In 1928 Los Angeles, single mother Christine Collins (Angelina Jolie) comes home from work one evening to discover her 9 year old son Walter (Gattlin Griffith) is missing. As the unhelpful police find nothing, her early concerns turn to anguish. Five months after Walter's disappearance, the police - with much press fanfare - find a boy and insist it's Walter, anxious to get some good publicity to help their tarnished image. But Christine insists the boy isn't Walter. Determined to keep the story intact, Capt. J.J. Jones (Jeffrey Donovan) orders Christine to be put in a psychiatric hospital on the basis that she is delusional. Anti-police corruption crusading broadcaster The Reverend Gustav Briegleb (John Malkovich) comes to her aid, but Christine remains defiantly hopeful of finding her son. When another young boy (Eddie Alderson) comes forward with evidence to link his uncle, Gordon Northcott (Jason Butler Harner) to as many as 20 dead boys, Christine has to endure the trial and continuing uncertainty.
Review by Louise Keller:
Changeling is unforgettable. Unforgettable for its extraordinary story; unforgettable for Angelina Jolie's haunting performance; unforgettable for its subtly beautiful cinematography denoting its 1920s setting; unforgettable for Clint Eastwood's masterful filmmaking and the simplicity with which he tells the tale. But most of all, Changeling is unforgettable for its impact. This heart-rending story could only be true, so bizarre are the elements - a missing child, a mother's unyielding love, corruption, manipulation, murder.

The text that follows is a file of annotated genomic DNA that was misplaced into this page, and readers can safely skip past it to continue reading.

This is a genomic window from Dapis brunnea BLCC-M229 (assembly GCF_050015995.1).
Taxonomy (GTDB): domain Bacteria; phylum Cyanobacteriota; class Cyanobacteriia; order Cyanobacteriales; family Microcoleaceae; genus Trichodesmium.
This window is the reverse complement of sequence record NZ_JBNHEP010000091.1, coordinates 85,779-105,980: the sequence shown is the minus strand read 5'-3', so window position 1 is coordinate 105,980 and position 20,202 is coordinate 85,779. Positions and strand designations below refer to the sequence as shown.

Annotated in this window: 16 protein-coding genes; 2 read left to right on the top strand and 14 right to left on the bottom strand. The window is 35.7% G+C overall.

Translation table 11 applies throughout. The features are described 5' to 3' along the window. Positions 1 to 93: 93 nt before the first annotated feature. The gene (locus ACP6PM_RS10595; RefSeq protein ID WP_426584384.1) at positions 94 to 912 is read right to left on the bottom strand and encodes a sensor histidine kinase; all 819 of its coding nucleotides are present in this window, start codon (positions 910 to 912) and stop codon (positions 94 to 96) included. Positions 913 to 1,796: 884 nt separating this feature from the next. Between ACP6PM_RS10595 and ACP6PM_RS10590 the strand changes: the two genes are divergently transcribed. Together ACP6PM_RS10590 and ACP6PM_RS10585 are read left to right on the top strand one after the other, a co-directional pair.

The day begins and ends like any other day. There's the sound of the alarm clock, waking a sleepy child, cereal for breakfast and the rattling streetcar to school. We can imagine many such days as we watch Jolie's single mother Christine Collins who clearly lives for her son. We feel her angst when she comes home the following day to find an empty house, an uneaten sandwich in the fridge and a sick feeling in the pit of her stomach when she discovers her son is missing. Eastwood's handling of the pivotal scene in which the police take Christine to the railway station to be reunited with her missing son only to discover it is not her son, is perfect, making us as troubled and uncertain as the distraught mother. Ugly issues of police corruption, the horrors of forcible incarceration in a psychiatric institution, the unexpected support of an activist Presbyterian minister (John Malkovich) and a juvenile runaway lock our attention as the powerful and disturbing story unfolds.
The ethereal beauty of Jolie wearing a cloche and huge red lips counters Christine's strength as she demonstrates her will to 'Never start a fight, but always finish it,' a sentiment she used to tell her son Walter (Gattlin Griffith). Cinematographer Tom Stern who has shot many Eastwood films including Million Dollar Baby, paints his muted palette reminiscent of the times, punctuated with splashes of colour (like Jolie's lips) as beacons of hope. Eastwood's sweetly melancholy music meanwhile, comforts our souls. A devastating and touching story, beautifully told by a filmmaker still at the top of his game.
Review by Andrew L. Urban: